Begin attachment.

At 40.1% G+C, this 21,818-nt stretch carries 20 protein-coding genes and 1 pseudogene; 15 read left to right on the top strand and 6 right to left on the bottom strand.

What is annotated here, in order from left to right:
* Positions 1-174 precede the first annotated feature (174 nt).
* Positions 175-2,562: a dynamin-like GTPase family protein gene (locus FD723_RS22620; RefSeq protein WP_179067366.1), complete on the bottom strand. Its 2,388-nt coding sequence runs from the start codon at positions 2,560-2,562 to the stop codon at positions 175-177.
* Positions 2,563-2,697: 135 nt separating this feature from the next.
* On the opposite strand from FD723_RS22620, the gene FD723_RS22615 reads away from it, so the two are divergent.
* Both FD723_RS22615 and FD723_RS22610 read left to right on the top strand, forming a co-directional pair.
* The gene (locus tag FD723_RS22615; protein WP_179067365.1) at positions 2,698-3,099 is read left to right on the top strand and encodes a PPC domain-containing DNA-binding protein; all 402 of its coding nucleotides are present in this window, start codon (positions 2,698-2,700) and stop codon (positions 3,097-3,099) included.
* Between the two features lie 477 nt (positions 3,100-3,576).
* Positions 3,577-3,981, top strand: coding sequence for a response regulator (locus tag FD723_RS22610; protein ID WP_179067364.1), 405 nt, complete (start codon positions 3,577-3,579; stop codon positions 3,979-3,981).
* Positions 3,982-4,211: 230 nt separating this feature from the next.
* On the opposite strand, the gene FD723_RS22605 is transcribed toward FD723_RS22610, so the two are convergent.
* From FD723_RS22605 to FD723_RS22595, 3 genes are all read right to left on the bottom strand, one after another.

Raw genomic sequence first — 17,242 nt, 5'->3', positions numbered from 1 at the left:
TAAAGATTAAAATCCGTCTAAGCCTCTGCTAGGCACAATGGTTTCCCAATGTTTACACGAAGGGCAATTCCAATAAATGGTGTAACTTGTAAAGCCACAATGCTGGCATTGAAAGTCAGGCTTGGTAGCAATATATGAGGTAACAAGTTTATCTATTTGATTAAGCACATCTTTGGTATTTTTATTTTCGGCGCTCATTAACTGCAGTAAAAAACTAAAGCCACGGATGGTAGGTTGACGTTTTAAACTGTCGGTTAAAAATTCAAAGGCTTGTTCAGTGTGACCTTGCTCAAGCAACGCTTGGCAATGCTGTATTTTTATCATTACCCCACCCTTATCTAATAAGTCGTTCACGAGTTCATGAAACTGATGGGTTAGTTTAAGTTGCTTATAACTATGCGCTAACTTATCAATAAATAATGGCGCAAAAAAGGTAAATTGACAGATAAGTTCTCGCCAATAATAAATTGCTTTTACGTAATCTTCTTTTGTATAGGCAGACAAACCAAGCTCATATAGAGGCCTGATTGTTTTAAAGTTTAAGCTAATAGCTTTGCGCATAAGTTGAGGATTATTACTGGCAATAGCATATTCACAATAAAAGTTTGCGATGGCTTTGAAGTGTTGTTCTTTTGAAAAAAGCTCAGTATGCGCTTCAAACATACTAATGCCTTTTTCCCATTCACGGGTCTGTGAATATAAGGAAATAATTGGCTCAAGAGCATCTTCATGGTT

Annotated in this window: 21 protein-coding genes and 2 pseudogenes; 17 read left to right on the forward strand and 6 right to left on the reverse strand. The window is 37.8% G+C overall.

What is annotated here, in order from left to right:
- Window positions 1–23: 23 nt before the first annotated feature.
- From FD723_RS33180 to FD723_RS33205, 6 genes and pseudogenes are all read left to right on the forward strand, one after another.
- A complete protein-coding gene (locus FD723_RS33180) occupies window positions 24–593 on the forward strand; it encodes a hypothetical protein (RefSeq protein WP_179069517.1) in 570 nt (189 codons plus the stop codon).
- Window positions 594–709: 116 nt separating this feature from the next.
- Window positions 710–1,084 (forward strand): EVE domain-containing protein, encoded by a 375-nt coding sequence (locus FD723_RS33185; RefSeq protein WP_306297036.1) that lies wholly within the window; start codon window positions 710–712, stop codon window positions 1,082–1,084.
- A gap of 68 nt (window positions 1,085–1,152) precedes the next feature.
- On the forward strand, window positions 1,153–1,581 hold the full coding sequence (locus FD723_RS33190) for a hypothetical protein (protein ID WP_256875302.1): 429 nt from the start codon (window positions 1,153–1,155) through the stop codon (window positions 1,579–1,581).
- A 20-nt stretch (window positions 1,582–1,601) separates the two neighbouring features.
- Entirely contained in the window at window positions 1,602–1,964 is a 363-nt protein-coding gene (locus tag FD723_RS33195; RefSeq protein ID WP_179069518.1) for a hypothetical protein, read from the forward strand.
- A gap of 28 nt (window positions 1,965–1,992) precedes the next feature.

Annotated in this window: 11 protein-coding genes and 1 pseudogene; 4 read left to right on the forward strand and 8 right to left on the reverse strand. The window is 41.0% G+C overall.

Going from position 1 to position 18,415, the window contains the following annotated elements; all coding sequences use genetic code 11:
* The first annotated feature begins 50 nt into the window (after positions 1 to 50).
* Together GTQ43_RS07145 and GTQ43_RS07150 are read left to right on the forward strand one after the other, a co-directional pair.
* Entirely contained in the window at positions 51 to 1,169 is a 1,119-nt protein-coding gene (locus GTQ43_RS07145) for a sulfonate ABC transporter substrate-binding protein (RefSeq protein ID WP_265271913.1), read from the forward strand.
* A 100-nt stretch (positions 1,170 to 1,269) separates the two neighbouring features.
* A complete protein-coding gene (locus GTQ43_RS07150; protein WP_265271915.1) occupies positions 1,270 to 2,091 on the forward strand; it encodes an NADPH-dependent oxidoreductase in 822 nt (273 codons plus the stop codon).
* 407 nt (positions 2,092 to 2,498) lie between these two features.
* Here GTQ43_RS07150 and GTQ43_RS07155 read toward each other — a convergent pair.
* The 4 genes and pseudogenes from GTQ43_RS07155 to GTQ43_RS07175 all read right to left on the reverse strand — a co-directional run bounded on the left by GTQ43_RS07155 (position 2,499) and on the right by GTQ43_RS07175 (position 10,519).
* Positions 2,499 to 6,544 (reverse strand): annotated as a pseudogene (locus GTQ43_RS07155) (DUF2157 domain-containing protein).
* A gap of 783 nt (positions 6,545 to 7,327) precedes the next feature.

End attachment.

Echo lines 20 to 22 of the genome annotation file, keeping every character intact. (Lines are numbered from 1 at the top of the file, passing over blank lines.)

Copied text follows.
- A complete protein-coding gene (locus FD723_RS33180) occupies window positions 24–593 on the forward strand; it encodes a hypothetical protein (RefSeq protein WP_179069517.1) in 570 nt (189 codons plus the stop codon).
- Window positions 594–709: 116 nt separating this feature from the next.
- Window positions 710–1,084 (forward strand): EVE domain-containing protein, encoded by a 375-nt coding sequence (locus FD723_RS33185; RefSeq protein WP_306297036.1) that lies wholly within the window; start codon window positions 710–712, stop codon window positions 1,082–1,084.